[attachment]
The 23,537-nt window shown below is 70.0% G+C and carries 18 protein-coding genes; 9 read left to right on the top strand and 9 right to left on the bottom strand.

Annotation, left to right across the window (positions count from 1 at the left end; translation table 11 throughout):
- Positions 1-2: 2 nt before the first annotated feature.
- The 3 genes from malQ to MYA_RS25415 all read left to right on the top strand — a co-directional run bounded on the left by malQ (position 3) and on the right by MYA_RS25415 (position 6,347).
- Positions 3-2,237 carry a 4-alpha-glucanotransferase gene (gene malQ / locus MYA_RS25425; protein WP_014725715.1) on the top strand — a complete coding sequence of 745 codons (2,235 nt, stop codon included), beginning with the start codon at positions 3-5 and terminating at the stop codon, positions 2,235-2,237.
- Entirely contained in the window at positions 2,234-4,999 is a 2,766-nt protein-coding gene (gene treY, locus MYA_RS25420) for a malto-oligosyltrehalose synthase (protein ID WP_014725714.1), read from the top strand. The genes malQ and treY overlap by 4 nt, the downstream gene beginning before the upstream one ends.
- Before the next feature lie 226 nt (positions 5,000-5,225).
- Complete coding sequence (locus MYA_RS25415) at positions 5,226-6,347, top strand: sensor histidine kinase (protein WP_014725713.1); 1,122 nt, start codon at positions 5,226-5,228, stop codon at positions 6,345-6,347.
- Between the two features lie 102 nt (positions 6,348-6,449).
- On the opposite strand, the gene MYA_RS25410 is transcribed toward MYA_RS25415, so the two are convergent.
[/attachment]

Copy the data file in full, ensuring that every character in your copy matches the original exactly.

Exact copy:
The 23,537-nt window shown below is 70.0% G+C and carries 18 protein-coding genes; 9 read left to right on the top strand and 9 right to left on the bottom strand.

Annotation, left to right across the window (positions count from 1 at the left end; translation table 11 throughout):
- Positions 1-2: 2 nt before the first annotated feature.
- The 3 genes from malQ to MYA_RS25415 all read left to right on the top strand — a co-directional run bounded on the left by malQ (position 3) and on the right by MYA_RS25415 (position 6,347).
- Positions 3-2,237 carry a 4-alpha-glucanotransferase gene (gene malQ / locus MYA_RS25425; protein WP_014725715.1) on the top strand — a complete coding sequence of 745 codons (2,235 nt, stop codon included), beginning with the start codon at positions 3-5 and terminating at the stop codon, positions 2,235-2,237.
- Entirely contained in the window at positions 2,234-4,999 is a 2,766-nt protein-coding gene (gene treY, locus MYA_RS25420) for a malto-oligosyltrehalose synthase (protein ID WP_014725714.1), read from the top strand. The genes malQ and treY overlap by 4 nt, the downstream gene beginning before the upstream one ends.
- Before the next feature lie 226 nt (positions 5,000-5,225).
- Complete coding sequence (locus MYA_RS25415) at positions 5,226-6,347, top strand: sensor histidine kinase (protein WP_014725713.1); 1,122 nt, start codon at positions 5,226-5,228, stop codon at positions 6,345-6,347.
- Between the two features lie 102 nt (positions 6,348-6,449).
- On the opposite strand, the gene MYA_RS25410 is transcribed toward MYA_RS25415, so the two are convergent.